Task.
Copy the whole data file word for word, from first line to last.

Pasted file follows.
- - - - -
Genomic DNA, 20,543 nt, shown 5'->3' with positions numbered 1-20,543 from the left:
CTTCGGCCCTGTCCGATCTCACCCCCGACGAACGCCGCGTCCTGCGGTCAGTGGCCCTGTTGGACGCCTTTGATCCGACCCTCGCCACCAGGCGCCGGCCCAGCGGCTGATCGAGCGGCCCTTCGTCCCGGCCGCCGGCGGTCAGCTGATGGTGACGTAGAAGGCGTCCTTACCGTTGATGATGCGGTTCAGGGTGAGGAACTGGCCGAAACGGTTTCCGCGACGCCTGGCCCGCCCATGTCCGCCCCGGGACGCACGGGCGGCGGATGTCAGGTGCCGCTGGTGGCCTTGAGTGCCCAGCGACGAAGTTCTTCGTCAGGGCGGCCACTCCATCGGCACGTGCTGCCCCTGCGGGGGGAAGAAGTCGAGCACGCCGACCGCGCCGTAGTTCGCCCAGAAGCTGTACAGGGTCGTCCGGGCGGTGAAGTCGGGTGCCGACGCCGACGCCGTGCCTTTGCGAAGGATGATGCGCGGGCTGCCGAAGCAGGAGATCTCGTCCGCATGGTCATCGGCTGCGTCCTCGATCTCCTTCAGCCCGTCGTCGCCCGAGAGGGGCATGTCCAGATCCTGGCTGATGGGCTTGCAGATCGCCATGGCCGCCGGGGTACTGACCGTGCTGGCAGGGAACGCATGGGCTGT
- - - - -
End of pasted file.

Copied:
Genomic DNA, 20,543 nt, shown 5'->3' with positions numbered 1-20,543 from the left:
CTTCGGCCCTGTCCGATCTCACCCCCGACGAACGCCGCGTCCTGCGGTCAGTGGCCCTGTTGGACGCCTTTGATCCGACCCTCGCCACCAGGCGCCGGCCCAGCGGCTGATCGAGCGGCCCTTCGTCCCGGCCGCCGGCGGTCAGCTGATGGTGACGTAGAAGGCGTCCTTACCGTTGATGATGCGGTTCAGGGTGAGGAACTGGCCGAAACGGTTTCCGCGACGCCTGGCCCGCCCATGTCCGCCCCGGGACGCACGGGCGGCGGATGTCAGGTGCCGCTGGTGGCCTTGAGTGCCCAGCGACGAAGTTCTTCGTCAGGGCGGCCACTCCATCGGCACGTGCTGCCCCTGCGGGGGGAAGAAGTCGAGCACGCCGACCGCGCCGTAGTTCGCCCAGAAGCTGTACAGGGTCGTCCGGGCGGTGAAGTCGGGTGCCGACGCCGACGCCGTGCCTTTGCGAAGGATGATGCGCGGGCTGCCGAAGCAGGAGATCTCGTCCGCATGGTCATCGGCTGCGTCCTCGATCTCCTTCAGCCCGTCGTCGCCCGAGAGGGGCATGTCCAGATCCTGGCTGATGGGCTTGCAGATCGCCATGGCCGCCGGGGTACTGACCGTGCTGGCAGGGAACGCATGGGCTGT